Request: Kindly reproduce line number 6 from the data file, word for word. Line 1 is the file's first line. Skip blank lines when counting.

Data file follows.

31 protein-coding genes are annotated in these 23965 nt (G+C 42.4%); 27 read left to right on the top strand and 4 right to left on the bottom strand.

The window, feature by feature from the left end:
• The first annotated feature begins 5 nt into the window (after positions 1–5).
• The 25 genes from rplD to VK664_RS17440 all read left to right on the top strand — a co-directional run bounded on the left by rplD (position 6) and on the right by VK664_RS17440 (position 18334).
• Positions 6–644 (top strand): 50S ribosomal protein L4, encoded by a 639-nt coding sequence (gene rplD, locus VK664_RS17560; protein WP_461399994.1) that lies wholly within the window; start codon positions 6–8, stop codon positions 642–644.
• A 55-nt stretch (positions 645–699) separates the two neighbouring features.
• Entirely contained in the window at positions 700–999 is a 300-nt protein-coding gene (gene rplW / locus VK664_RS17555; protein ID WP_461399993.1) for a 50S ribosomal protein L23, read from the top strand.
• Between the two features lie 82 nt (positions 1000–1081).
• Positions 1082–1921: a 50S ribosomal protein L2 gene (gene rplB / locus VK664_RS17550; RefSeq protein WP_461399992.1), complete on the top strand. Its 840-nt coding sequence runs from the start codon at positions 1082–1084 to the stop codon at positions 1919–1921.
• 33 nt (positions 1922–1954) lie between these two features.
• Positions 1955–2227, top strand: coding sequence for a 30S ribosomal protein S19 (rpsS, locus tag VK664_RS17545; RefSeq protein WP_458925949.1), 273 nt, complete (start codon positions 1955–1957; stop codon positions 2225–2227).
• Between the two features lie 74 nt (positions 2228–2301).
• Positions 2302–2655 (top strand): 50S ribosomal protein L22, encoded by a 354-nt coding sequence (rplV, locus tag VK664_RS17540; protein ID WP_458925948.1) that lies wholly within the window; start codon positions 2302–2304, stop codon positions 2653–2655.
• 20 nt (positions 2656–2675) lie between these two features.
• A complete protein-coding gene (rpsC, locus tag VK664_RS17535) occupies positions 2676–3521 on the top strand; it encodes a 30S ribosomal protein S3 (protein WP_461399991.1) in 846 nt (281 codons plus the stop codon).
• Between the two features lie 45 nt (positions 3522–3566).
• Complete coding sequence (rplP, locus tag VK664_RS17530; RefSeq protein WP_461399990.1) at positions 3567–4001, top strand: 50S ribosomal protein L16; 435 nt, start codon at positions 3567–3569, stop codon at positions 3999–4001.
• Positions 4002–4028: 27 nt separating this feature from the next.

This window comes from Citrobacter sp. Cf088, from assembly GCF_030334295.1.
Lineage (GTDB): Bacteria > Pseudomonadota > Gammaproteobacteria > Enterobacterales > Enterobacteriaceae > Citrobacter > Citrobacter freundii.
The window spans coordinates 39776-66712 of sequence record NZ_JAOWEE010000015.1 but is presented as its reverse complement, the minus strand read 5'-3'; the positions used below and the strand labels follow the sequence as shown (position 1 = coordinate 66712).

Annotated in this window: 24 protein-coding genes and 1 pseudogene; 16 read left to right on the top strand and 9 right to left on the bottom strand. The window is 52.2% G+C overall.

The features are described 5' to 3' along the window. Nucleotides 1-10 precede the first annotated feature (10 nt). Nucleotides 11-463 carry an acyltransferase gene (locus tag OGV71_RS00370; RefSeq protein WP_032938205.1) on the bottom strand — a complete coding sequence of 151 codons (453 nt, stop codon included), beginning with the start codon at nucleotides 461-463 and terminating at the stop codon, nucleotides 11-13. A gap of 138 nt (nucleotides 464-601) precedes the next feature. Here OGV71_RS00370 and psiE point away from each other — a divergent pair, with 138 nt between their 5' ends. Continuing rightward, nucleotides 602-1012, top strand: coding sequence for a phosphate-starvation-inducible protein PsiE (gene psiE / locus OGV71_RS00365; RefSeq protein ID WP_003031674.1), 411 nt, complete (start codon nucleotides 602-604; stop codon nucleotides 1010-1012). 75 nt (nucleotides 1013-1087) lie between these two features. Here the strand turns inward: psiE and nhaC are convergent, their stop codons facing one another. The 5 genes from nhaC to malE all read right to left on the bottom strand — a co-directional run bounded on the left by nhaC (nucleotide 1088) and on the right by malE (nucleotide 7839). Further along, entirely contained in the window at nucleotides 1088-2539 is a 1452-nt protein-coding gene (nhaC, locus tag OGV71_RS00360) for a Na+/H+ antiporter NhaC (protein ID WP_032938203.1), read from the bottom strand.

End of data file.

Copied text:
• A 55-nt stretch (positions 645–699) separates the two neighbouring features.